Tuesday, 18 January 2011
Local Authority Charges
Brian Ó Domhnaill (Fianna Fail)
I apologise for being late. I was at a meeting which was going on. I apologise to the Minister of State and to the Leas-Chathaoirleach.
My matter relates to an issue concerning many businesses in my constituency and in the Border county of Donegal, the high cost of commercial rates, coupled with the cost of commercial water rates. I wish to focus on the issue of commercial rates in the business sector in my constituency. I am sure the issue is replicated in other constituencies.
I am aware of the difficulties faced by businesses in my constituency on a daily basis. Reductions in consumer spending are coupled with the inclination among many shoppers to travel a few miles across the Border to the larger multiples in places like Derry, Belfast and Enniskillen. That issue has abated to some extent with the change in the sterling exchange rate and the increase in VAT in the North.
The business community in County Donegal and along the Border is facing a challenge in making ends meet, holding on to employees and paying large Revenue, ESB and heating bills as well as commercial rates. The law of diminishing returns applies in this area. I have brought many business people in my constituency to meet the finance officials in Donegal County Council. The officials have advised that while they would like to be able to write off a certain proportion of rates, they cannot do so. I brought the managing director of a business which employs 35 people in my constituency to meet the head of finance in the council and liaised with the county manager on the case. The company has been put in jeopardy from a large outstanding rates bill that it simply cannot afford to meet, largely because it is still owed money by other businesses. It would be in a position to pay a reduced amount but it cannot meet the entire bill. This is having a negative impact on its balance sheet and the charges are being carried forward at the end of each year. If rates could be reduced, businesses would make the additional effort to pay them. All the businesses with which I have dealt have stated clearly that they want to be able to pay rates but simply cannot afford to do so. The alternative is to close the business but, to be fair to Donegal County Council, it does not want to see this happen.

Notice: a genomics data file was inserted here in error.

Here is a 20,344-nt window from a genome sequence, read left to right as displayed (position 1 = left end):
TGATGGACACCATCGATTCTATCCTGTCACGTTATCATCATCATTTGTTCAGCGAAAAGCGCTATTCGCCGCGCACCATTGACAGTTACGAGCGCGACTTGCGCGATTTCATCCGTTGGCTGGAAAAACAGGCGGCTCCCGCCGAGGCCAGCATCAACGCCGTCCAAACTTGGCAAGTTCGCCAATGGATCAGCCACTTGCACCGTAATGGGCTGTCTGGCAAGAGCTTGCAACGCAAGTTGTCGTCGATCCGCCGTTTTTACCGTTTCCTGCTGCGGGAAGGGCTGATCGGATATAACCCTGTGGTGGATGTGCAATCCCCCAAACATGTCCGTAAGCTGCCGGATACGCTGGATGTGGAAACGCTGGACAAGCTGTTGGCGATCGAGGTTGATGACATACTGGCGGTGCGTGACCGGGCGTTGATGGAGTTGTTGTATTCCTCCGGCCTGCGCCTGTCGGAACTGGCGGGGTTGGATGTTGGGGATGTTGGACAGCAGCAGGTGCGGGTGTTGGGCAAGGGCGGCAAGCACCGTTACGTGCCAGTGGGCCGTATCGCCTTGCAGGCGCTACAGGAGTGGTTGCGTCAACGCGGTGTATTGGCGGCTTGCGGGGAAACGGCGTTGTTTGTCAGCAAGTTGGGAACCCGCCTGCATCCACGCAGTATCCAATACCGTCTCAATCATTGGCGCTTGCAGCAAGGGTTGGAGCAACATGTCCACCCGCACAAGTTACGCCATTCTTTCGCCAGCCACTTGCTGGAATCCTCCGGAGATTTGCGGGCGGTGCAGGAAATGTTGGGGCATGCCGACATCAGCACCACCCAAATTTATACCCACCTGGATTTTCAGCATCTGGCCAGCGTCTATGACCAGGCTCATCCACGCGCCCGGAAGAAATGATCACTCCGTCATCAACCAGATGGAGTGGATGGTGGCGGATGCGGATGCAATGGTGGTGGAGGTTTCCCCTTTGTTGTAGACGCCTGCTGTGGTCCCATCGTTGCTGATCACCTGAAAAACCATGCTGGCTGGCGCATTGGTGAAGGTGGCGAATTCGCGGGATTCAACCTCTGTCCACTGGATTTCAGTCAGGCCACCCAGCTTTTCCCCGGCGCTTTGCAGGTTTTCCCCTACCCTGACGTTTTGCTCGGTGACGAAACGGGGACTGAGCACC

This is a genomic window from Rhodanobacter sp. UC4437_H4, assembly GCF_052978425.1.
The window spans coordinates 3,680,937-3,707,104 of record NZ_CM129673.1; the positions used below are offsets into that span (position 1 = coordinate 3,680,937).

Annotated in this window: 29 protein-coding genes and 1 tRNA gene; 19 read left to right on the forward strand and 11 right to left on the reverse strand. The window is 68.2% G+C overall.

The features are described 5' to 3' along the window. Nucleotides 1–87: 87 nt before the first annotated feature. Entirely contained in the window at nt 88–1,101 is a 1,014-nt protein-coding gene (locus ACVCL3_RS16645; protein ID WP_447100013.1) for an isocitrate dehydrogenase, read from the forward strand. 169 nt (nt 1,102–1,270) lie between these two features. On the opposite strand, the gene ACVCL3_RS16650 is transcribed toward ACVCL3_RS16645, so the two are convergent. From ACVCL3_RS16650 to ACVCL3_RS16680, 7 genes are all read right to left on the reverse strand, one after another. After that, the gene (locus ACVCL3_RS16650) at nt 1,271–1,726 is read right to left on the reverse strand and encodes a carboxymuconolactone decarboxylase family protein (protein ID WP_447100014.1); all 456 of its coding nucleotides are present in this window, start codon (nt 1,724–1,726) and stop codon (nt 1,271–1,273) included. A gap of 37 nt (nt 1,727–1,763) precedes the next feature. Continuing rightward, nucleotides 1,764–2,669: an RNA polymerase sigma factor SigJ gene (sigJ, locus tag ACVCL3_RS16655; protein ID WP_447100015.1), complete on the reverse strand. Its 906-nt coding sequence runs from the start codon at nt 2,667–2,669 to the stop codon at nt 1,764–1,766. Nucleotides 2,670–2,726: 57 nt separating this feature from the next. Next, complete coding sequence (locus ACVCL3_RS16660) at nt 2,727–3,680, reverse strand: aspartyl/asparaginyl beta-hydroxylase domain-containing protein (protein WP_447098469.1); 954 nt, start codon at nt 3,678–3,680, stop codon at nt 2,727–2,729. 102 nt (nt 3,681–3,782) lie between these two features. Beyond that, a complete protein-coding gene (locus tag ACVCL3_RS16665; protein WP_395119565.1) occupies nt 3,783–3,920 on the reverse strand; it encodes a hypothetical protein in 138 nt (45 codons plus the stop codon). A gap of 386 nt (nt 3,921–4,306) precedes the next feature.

This issue needs to be addressed at a national level. Perhaps a forum could be established to consider solutions but it would have to report in a matter of weeks if we were to prevent more businesses from going to the wall. I urge the Government and the Department of the Environment, Heritage and Local Government to assist businesses because local authorities are not able to deal with the issue in isolation.
The members of Donegal County Council responsibly decided to reduce commercial rates by 3.5% for 2011, but we need to introduce reductions of at least 50% over a period of 15 months to two years if businesses are to be able to get through these difficult times by paying what they can afford. When a business closes, the local authority and the Exchequer lose out, as do those who lose their jobs. I ask that a direction be given to local authorities either to reduce rate demands or work with businesses to allow them to survive during the difficult years. I raise this issue to bring it to the attention of the Minister for the Environment, Heritage and Local Government, and I hope he will respond favourably for the sake of people who pay taxes and create jobs. It is incumbent on the Government to protect jobs.